Scope of Work and Milestones
A scope of work (SOW) document is an agreement on the work you’re going to perform on the project
The document includes
This is what your project delivers, of course. Whether it’s a product or a service, it’s the reason you’re executing the project for your customer, stakeholder or sponsor. Whatever that deliverable is, and it can be some sort of document or report, software, product, build (or all of the above), you need to have each item clearly identified here.
Think of a timeline as a road leading from the start of a project to its end. It’s a section of the document that delineates the major phases across the schedule of the project’s duration. It should also mark the points in the project when your deliverables are ready. As you can guess, it’s essential to scoping out the overall plan of any project. This is best presented visually, like a rolled-up Gantt chart plan, so the stakeholders can see the high level timeline.
Projects can be very long and complex, which is why they’re laid out over a timeline and broken down into more manageable parts called tasks. Larger phases of the project are marked by what is called a milestone. It’s a way to help you monitor the progress of the project to make sure it’s adhering to your planned schedule. Define your key milestones in the Scope of Work document, including project kickoffs, meetings, hand offs, etc.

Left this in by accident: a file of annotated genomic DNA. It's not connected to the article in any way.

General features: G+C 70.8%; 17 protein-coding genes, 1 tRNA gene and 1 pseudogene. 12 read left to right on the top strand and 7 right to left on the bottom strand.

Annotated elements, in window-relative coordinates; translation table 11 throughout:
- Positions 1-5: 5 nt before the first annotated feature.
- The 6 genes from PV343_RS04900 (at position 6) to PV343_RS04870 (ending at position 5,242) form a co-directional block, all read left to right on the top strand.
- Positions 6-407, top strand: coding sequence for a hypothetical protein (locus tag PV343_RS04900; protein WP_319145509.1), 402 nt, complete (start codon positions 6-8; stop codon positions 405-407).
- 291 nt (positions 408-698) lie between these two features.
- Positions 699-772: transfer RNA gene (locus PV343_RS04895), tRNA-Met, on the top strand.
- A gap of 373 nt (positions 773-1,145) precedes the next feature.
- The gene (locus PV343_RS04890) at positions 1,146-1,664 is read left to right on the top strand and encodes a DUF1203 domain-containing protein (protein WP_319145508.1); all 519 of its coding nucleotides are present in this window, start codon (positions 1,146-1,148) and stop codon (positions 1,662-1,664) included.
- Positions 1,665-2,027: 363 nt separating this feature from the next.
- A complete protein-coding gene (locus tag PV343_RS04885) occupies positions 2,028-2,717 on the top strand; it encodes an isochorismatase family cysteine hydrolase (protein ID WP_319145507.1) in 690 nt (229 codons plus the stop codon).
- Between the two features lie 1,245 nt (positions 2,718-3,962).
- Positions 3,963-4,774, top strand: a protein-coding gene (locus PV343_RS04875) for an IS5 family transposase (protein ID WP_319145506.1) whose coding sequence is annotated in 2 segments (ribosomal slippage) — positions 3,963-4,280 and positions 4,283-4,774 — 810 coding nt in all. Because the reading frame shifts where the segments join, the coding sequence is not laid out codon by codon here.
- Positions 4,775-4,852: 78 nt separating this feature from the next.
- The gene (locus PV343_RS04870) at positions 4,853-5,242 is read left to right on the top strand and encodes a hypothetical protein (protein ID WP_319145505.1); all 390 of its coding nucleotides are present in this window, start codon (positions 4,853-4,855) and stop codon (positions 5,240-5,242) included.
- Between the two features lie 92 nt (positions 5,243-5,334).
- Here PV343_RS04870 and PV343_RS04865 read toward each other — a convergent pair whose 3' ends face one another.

You’ll be generating these throughout the project, delivered to either you team or customer, stakeholder or sponsor. They’re a formal record of the progress of your project, but they’re also a means of communication beyond whether the project’s on schedule or not. Depending on how you customize them, there’s a wealth of data that can serve a number of different audiences. Define how you’ll be reporting on the project and when the stakeholders can be expecting them and from whom.
Scope of Work Example
To understand a scope of work, let’s create a hypothetical project, nothing too complex but important none the less. A wedding is a project, and depending on the bridezilla (or groomzilla), it could be bigger and more complicated than building a highway or an airport. So, let’s just take one aspect of that larger project, the wedding invitations, and break this down into a scope of work. I’ll outline the deliverables, timeline, milestones and reports in this scope of work example.
- Invite List
- Addresses of Attendees
- Addressed Envelopes
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- 1 Decided on invite list
- 1 Have addresses collected of attendees
- March 1 Pick invitation style and have printed
- April 1 Address and mail invites
- May 1 Get final count of guests
- June 1 Wedding
- Selection of guest and collection of addresses
- Mailing of invitations
- Final count of attendees
- Check on status of address collection
- Stay in touch with printer for progress on invitations
- Check RSVPs against invitation list